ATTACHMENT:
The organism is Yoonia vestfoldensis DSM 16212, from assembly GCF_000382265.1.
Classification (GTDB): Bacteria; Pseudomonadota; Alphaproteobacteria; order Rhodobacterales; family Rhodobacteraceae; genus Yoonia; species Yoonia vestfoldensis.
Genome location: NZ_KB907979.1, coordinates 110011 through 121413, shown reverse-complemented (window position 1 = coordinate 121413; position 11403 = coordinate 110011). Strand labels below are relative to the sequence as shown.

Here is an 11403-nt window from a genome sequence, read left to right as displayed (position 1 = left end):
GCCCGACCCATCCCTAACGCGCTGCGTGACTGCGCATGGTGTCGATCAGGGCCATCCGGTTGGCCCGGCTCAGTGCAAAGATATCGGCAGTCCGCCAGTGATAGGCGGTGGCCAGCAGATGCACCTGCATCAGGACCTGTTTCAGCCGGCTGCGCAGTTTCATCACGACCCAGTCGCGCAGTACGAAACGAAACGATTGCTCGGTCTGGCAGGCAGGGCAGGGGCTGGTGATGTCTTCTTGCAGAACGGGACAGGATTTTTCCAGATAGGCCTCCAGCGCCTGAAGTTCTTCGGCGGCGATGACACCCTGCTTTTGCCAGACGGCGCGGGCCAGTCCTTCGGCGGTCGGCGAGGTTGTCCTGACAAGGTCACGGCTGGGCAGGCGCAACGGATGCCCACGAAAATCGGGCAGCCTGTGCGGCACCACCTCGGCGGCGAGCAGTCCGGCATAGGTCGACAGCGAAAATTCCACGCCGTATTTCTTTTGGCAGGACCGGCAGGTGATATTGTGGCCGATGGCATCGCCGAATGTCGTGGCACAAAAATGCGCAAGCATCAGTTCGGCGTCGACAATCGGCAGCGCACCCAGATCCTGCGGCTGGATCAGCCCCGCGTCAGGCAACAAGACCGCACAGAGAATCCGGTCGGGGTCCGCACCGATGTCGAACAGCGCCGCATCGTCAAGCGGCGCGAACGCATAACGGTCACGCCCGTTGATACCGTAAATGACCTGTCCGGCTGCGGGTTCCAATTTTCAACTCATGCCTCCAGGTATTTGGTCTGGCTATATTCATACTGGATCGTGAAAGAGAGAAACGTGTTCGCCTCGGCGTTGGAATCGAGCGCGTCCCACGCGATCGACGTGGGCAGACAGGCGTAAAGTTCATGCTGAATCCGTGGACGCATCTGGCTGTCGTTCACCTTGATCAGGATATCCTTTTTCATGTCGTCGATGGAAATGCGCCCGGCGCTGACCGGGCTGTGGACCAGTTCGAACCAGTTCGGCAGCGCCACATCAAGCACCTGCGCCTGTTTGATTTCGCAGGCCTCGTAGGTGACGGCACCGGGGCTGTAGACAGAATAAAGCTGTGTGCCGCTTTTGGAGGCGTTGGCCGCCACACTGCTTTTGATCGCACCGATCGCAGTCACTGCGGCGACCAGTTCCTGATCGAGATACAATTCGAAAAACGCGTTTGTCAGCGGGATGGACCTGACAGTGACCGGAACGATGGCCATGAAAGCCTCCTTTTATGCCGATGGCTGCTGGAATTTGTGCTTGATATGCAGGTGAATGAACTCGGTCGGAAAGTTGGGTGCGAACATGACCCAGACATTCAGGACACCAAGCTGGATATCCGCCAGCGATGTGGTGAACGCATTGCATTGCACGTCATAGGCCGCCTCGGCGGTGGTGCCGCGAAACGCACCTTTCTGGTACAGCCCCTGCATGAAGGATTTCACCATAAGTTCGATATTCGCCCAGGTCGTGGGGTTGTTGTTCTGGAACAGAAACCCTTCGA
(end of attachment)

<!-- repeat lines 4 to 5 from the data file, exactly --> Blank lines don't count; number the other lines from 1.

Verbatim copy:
Here is an 11403-nt window from a genome sequence, read left to right as displayed (position 1 = left end):
GCCCGACCCATCCCTAACGCGCTGCGTGACTGCGCATGGTGTCGATCAGGGCCATCCGGTTGGCCCGGCTCAGTGCAAAGATATCGGCAGTCCGCCAGTGATAGGCGGTGGCCAGCAGATGCACCTGCATCAGGACCTGTTTCAGCCGGCTGCGCAGTTTCATCACGACCCAGTCGCGCAGTACGAAACGAAACGATTGCTCGGTCTGGCAGGCAGGGCAGGGGCTGGTGATGTCTTCTTGCAGAACGGGACAGGATTTTTCCAGATAGGCCTCCAGCGCCTGAAGTTCTTCGGCGGCGATGACACCCTGCTTTTGCCAGACGGCGCGGGCCAGTCCTTCGGCGGTCGGCGAGGTTGTCCTGACAAGGTCACGGCTGGGCAGGCGCAACGGATGCCCACGAAAATCGGGCAGCCTGTGCGGCACCACCTCGGCGGCGAGCAGTCCGGCATAGGTCGACAGCGAAAATTCCACGCCGTATTTCTTTTGGCAGGACCGGCAGGTGATATTGTGGCCGATGGCATCGCCGAATGTCGTGGCACAAAAATGCGCAAGCATCAGTTCGGCGTCGACAATCGGCAGCGCACCCAGATCCTGCGGCTGGATCAGCCCCGCGTCAGGCAACAAGACCGCACAGAGAATCCGGTCGGGGTCCGCACCGATGTCGAACAGCGCCGCATCGTCAAGCGGCGCGAACGCATAACGGTCACGCCCGTTGATACCGTAAATGACCTGTCCGGCTGCGGGTTCCAATTTTCAACTCATGCCTCCAGGTATTTGGTCTGGCTATATTCATACTGGATCGTGAAAGAGAGAAACGTGTTCGCCTCGGCGTTGGAATCGAGCGCGTCCCACGCGATCGACGTGGGCAGACAGGCGTAAAGTTCATGCTGAATCCGTGGACGCATCTGGCTGTCGTTCACCTTGATCAGGATATCCTTTTTCATGTCGTCGATGGAAATGCGCCCGGCGCTGACCGGGCTGTGGACCAGTTCGAACCAGTTCGGCAGCGCCACATCAAGCACCTGCGCCTGTTTGATTTCGCAGGCCTCGTAGGTGACGGCACCGGGGCTGTAGACAGAATAAAGCTGTGTGCCGCTTTTGGAGGCGTTGGCCGCCACACTGCTTTTGATCGCACCGATCGCAGTCACTGCGGCGACCAGTTCCTGATCGAGATACAATTCGAAAAACGCGTTTGTCAGCGGGATGGACCTGACAGTGACCGGAACGATGGCCATGAAAGCCTCCTTTTATGCCGATGGCTGCTGGAATTTGTGCTTGATATGCAGGTGAATGAACTCGGTCGGAAAGTTGGGTGCGAACATGACCCAGACATTCAGGACACCAAGCTGGATATCCGCCAGCGATGTGGTGAACGCATTGCATTGCACGTCATAGGCCGCCTCGGCGGTGGTGCCGCGAAACGCACCTTTCTGGTACAGCCCCTGCATGAAGGATTTCACCATAAGTTCGATATTCGCCCAGGTCGTGGGGTTGTTGTTCTGGAACAGAAACCCTTCGA